Here at the Climate Nexus Energy Transition desk, we like superlatives that show the scale of the transition to a low carbon economy. So it was a good week when we heard that China is building the world’s biggest solar power plant, a new record was set for the cheapest offshore wind farm, and a project in Abu Dhabi received the lowest-ever bid for solar power.
Let’s start in China, where the country’s biggest private investment group is building the world’s largest photovoltaic power plant in the northwest region of Ningxia.
The $2.3 billion plant, which is halfway complete, will have a capacity of two gigawatts — or roughly the output from New York’s Indian Point nuclear power station. It will occupy over 4,600 hectares, or about 7,000 U.S. city blocks.
As an added bonus, the plant’s panels are providing shade in the arid region, reducing evaporation and allowing crops to grow in the otherwise barren land.
In Denmark, the Swedish utility Vattenfall won a contract to build two new offshore wind farms with a bid of roughly $67 per megawatt hour — the cheapest ever for an offshore project.
For context, while not directly comparable to U.S. prices, that bid puts it within striking distance of utility-scale solar and generally lower than coal or natural gas in the United States, once all subsidies are removed and fuel costs are factored in, according to an analysis of electricity generating technologies from the investment bank Lazard.
Once quite pricey, the cost for offshore wind has been falling rapidly as the equipment and know-how required for the complex projects becomes more widely available and the turbines grow in size. Formerly confined to Europe, offshore wind is beginning to take off in the United States, with the recent completion of the Block Island wind farm and growing interest from Massachusetts, New York and other states.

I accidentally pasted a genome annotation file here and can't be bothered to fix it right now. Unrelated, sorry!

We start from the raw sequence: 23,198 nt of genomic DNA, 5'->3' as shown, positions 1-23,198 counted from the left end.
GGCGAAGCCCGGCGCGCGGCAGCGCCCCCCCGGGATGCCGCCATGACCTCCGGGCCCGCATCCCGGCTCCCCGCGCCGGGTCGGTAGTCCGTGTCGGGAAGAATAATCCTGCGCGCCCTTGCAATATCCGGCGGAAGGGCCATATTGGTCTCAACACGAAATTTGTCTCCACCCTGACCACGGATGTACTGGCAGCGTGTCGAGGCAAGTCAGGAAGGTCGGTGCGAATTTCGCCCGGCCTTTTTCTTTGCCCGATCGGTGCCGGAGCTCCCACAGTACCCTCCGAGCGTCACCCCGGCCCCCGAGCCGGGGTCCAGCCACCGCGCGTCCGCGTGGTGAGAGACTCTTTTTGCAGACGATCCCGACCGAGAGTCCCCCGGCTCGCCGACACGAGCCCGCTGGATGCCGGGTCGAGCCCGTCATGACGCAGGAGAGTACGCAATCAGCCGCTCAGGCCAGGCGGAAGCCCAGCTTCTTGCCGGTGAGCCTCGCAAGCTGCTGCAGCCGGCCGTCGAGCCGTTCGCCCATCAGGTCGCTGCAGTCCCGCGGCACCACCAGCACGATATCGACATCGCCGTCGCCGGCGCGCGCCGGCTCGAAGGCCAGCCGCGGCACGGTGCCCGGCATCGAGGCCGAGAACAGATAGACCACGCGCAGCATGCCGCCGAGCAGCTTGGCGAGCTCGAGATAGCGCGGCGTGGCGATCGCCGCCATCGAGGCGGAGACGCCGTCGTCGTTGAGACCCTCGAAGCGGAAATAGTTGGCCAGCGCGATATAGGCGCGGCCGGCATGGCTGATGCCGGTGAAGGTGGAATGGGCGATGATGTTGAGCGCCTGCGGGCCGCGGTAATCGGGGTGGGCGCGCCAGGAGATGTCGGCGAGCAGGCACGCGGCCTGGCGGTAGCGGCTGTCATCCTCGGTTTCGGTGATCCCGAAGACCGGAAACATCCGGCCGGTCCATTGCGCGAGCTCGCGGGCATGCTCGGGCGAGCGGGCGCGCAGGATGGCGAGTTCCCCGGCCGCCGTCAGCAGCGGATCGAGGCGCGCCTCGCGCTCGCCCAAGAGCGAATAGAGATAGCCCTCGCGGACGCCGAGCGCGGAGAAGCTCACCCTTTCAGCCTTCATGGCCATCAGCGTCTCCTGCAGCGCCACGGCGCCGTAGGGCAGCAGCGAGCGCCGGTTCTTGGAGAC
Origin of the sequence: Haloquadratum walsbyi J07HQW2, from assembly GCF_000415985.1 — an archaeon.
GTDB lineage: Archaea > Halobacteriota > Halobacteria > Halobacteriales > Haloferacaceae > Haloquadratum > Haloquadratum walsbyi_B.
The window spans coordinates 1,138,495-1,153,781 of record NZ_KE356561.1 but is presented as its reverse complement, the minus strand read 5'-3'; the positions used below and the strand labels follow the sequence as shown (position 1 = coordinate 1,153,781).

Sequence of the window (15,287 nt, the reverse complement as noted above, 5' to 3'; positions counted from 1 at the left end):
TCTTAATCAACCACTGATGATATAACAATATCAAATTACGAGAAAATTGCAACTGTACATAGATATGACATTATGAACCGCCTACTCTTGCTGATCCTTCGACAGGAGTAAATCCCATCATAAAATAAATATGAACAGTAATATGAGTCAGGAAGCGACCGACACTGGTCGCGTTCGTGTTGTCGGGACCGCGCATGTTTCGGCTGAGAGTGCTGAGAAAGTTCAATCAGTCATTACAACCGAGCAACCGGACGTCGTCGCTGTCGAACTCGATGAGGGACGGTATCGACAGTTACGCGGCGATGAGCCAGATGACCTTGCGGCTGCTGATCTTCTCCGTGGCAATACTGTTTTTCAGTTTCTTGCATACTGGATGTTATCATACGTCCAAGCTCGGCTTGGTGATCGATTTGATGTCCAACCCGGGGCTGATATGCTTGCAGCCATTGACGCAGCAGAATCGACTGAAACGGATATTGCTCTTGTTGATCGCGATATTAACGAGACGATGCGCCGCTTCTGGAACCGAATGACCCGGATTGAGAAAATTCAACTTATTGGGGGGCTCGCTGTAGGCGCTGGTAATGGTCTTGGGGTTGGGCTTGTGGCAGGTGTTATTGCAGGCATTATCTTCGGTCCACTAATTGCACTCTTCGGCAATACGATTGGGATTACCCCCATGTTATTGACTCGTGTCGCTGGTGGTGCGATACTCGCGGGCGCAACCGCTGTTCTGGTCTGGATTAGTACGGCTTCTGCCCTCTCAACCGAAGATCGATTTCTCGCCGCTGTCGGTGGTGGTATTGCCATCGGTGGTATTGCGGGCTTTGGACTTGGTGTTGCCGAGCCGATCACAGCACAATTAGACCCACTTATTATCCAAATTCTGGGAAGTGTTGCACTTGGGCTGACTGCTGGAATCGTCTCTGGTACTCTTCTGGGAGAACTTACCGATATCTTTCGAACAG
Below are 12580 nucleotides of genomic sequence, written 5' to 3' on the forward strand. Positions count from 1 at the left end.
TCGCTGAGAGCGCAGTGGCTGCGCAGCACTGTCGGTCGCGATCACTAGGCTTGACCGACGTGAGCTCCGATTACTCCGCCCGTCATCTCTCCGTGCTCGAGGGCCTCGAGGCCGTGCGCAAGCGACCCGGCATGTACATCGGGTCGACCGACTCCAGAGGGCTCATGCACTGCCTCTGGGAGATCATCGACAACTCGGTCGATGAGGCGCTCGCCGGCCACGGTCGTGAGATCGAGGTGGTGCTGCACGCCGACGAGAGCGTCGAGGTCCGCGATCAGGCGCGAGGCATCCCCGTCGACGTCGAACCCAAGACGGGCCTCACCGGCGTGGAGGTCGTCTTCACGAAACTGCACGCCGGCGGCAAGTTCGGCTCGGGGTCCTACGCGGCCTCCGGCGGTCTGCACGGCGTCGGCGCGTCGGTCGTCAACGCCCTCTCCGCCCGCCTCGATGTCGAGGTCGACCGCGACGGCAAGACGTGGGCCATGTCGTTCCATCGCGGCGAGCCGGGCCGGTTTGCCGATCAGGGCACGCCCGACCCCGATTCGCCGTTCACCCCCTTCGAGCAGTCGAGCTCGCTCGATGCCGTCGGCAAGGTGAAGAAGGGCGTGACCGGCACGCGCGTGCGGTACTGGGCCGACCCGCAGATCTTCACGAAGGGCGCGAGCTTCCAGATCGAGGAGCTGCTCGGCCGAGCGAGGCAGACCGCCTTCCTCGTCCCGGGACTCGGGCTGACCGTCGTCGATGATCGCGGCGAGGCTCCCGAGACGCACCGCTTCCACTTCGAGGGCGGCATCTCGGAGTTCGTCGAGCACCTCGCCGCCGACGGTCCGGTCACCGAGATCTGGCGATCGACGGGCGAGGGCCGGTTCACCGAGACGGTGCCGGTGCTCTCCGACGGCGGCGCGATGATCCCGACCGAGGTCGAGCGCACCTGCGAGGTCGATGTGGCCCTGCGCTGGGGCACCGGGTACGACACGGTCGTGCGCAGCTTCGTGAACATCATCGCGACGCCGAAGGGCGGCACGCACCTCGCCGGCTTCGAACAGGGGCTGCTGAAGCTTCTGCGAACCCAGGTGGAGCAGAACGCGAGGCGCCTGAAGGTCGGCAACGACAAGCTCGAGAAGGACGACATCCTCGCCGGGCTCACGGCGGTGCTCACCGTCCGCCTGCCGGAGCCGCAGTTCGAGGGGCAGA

Supporters note the technology’s many benefits — including the ability to site it close to major population centers yet far enough away from homes, as well as the stronger, more consistent ocean breezes. Costs in the United States remain well above those in Europe (Lazard has it at $152 per megawatt hour), but the Vattenfall bid represents what is possible as the industry expands.
Turning to the desert, a recent bid for a solar project in Abu Dhabi came in at 2.4 cents a kilowatt hour, or $24 per megawatt hour — the lowest price ever. The bid, from Chinese solar-panel maker Jinko and Japanese firm Marubeni, was roughly half a cent lower than the previous record low, and continues the trend of rapidly falling solar power prices worldwide.
It’s a major reason why there’s now twice as much money being invested in renewables globally as compared to fossil fuels.
Elsewhere, the U.S. Navy began generating the country’s first-ever commercial wave power off the coast of Hawaii. The project uses a buoy to generate electricity as it rises and falls in the waves, and then sends that power to Oahu’s power grid via an undersea cable.
And yes, we know first isn’t a superlative — but we like firsts too.
Steve Hargreaves and Courtney St. John write for Nexus Media, a syndicated newswire covering climate, energy, policy, art and culture. You can follow them at @shargrea and @CourtSaintJohn.